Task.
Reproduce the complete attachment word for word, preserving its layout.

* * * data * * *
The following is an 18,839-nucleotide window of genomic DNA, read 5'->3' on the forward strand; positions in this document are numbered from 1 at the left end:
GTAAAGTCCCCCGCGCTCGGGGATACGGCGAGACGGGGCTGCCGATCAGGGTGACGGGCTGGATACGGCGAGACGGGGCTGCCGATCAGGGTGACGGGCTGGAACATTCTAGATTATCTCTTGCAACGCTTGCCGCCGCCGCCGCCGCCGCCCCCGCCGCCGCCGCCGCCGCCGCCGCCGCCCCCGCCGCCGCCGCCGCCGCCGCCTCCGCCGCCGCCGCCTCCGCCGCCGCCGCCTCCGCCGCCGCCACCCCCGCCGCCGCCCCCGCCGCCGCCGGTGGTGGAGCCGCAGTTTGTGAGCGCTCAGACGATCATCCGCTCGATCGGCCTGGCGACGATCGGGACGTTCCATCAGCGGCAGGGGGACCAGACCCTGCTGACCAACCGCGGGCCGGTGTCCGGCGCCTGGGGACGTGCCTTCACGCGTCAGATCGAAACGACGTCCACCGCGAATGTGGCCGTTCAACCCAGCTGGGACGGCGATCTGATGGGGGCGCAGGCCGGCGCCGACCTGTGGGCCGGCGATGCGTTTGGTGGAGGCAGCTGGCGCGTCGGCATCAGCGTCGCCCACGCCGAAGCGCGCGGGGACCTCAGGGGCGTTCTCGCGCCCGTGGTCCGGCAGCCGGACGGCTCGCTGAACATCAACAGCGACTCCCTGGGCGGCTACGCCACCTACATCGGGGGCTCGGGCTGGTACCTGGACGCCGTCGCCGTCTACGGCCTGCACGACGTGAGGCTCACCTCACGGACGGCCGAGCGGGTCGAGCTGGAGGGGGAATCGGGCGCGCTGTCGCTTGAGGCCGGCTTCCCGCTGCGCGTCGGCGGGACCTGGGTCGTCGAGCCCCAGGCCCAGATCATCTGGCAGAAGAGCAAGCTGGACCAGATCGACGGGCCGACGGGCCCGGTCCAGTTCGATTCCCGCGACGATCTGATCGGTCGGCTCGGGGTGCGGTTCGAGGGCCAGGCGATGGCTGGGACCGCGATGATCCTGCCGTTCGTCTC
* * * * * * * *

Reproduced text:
The following is an 18,839-nucleotide window of genomic DNA, read 5'->3' on the forward strand; positions in this document are numbered from 1 at the left end:
GTAAAGTCCCCCGCGCTCGGGGATACGGCGAGACGGGGCTGCCGATCAGGGTGACGGGCTGGATACGGCGAGACGGGGCTGCCGATCAGGGTGACGGGCTGGAACATTCTAGATTATCTCTTGCAACGCTTGCCGCCGCCGCCGCCGCCGCCCCCGCCGCCGCCGCCGCCGCCGCCGCCGCCCCCGCCGCCGCCGCCGCCGCCGCCTCCGCCGCCGCCGCCTCCGCCGCCGCCGCCTCCGCCGCCGCCACCCCCGCCGCCGCCCCCGCCGCCGCCGGTGGTGGAGCCGCAGTTTGTGAGCGCTCAGACGATCATCCGCTCGATCGGCCTGGCGACGATCGGGACGTTCCATCAGCGGCAGGGGGACCAGACCCTGCTGACCAACCGCGGGCCGGTGTCCGGCGCCTGGGGACGTGCCTTCACGCGTCAGATCGAAACGACGTCCACCGCGAATGTGGCCGTTCAACCCAGCTGGGACGGCGATCTGATGGGGGCGCAGGCCGGCGCCGACCTGTGGGCCGGCGATGCGTTTGGTGGAGGCAGCTGGCGCGTCGGCATCAGCGTCGCCCACGCCGAAGCGCGCGGGGACCTCAGGGGCGTTCTCGCGCCCGTGGTCCGGCAGCCGGACGGCTCGCTGAACATCAACAGCGACTCCCTGGGCGGCTACGCCACCTACATCGGGGGCTCGGGCTGGTACCTGGACGCCGTCGCCGTCTACGGCCTGCACGACGTGAGGCTCACCTCACGGACGGCCGAGCGGGTCGAGCTGGAGGGGGAATCGGGCGCGCTGTCGCTTGAGGCCGGCTTCCCGCTGCGCGTCGGCGGGACCTGGGTCGTCGAGCCCCAGGCCCAGATCATCTGGCAGAAGAGCAAGCTGGACCAGATCGACGGGCCGACGGGCCCGGTCCAGTTCGATTCCCGCGACGATCTGATCGGTCGGCTCGGGGTGCGGTTCGAGGGCCAGGCGATGGCTGGGACCGCGATGATCCTGCCGTTCGTCTC